Collusion in the standard-setting context – are we likely to see claims in the EU?


I was interested to read elsewhere in the blogosphere about a current US antitrust case concerning the selection of technology by standard-setting organisations. A guest post by Burt Braverman on the IP Vancouver blog reports on TruePosition, Inc. v. LM Ericsson et al in which it is claimed that member companies of 3GPP and the SSO itself colluded to exclude TruePosition’s technology from the 4G standard.
The value of the global telecommunications market presumably makes such a claim attractive, but are such claims likely in the EU? Could ETSI and its members face such a claim, for example?
Purely as a matter of principle, there is no reason why such a claim could not be brought – the agreement between the SSO members as to which technology is selected is an agreement between undertakings which is potentially subject to Article 101 (just as Rambus was investigated under Article 102). It is, however, questionable how interesting a case of this kind would be to the Commission – in the absence of clear proof of collusion outside of the standard-setting meeting itself, the questions of fact in determining whether a better technology was excluded from the standard would be highly complex.
From a private action perspective, I wonder how attractive such a case would be in Europe – even if unlawful exclusion were established, computing the quantum of loss would be a hugely complex exercise, involving consideration of what licensing deals the claimant could have secured but for the exclusion. The Commission’s approach to the determination of ‘reasonable’ licence fees for the purposes of the FRAND obligation arguably also reduces the incentives to bring such litigation. The Guidelines on horizontal cooperation agreements suggest that the value the patentee can expect to capture is that which would apply in a competitive market, before the standard is set, and not the locked-in, ex post, value (para. 289). According to this approach, the claimant in a case alleging unfair exclusion from the standard (who presumably isn’t making as much from licensing as it would like) would, bizarrely, be among the most appropriate comparators for the licence fee which the company which was selected for the standard in place of the claimantshould be charging. Given the values at stake, it may well be that such an exercise in double-think (to return to the 1984 theme of myprevious post) would not be off-putting.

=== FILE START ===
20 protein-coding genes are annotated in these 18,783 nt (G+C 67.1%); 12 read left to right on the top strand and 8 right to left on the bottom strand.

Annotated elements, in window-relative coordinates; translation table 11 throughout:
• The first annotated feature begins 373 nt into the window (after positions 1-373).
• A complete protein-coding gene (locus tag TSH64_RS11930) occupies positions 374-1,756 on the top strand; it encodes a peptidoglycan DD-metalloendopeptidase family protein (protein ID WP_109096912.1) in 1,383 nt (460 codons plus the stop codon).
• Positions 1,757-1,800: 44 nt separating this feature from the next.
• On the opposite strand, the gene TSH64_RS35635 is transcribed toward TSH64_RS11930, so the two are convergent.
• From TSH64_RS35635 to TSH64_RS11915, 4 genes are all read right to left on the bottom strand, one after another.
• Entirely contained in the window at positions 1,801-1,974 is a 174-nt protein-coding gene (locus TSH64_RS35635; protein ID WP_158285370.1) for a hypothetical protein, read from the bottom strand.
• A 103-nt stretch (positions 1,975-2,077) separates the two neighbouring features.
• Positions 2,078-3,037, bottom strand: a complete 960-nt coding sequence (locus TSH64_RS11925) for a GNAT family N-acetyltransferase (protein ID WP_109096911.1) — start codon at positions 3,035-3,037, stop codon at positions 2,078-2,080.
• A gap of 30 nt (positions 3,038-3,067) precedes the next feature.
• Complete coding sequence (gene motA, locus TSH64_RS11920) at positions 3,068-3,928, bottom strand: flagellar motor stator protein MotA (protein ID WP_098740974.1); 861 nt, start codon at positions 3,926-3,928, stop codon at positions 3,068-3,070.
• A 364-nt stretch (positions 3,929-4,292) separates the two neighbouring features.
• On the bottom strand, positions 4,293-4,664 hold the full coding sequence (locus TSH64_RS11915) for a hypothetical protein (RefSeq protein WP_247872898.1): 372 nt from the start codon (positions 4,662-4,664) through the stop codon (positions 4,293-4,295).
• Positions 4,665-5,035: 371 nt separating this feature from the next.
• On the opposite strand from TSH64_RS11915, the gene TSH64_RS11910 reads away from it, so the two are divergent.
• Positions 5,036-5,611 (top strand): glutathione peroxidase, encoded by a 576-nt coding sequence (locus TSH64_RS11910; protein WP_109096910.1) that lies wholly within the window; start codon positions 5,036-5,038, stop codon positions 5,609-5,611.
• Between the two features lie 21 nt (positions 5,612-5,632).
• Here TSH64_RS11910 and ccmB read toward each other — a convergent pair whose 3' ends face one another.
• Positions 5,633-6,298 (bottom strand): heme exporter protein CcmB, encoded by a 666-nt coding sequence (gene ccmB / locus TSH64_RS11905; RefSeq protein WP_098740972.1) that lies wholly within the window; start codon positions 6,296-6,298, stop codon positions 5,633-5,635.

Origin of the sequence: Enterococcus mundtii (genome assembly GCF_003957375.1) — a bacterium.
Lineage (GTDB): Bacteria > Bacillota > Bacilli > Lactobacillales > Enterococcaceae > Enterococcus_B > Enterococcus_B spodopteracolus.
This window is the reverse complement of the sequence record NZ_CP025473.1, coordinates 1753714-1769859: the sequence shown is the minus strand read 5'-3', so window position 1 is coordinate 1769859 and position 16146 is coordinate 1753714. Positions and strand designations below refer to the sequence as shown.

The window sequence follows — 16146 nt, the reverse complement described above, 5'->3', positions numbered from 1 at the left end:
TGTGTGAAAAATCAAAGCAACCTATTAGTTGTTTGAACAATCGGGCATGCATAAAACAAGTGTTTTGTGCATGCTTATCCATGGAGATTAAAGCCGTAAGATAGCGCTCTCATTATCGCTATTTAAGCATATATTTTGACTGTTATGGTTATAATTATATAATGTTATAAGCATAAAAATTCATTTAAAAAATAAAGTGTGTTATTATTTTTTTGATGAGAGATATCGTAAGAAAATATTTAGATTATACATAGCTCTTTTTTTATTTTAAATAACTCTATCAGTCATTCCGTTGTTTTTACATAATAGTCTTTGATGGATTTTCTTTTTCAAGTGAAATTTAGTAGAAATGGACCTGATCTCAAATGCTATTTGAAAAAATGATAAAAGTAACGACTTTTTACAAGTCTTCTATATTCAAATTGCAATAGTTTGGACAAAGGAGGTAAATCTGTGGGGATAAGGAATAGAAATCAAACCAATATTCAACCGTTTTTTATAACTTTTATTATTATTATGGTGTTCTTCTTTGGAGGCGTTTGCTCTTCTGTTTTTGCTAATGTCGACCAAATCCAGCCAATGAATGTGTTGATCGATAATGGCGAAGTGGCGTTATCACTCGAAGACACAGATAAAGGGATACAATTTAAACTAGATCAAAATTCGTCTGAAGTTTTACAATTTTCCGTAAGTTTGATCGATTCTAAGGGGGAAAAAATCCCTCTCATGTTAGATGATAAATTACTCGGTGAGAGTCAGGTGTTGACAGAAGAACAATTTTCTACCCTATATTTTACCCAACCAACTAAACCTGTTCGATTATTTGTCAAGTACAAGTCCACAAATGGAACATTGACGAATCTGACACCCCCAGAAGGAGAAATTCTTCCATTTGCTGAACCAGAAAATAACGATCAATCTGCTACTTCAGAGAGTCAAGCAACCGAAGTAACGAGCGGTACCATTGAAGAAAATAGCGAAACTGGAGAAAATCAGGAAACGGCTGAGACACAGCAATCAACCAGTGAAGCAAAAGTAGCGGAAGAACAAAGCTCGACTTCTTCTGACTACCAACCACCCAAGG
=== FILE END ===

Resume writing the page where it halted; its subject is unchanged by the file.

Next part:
Sophie Lawrance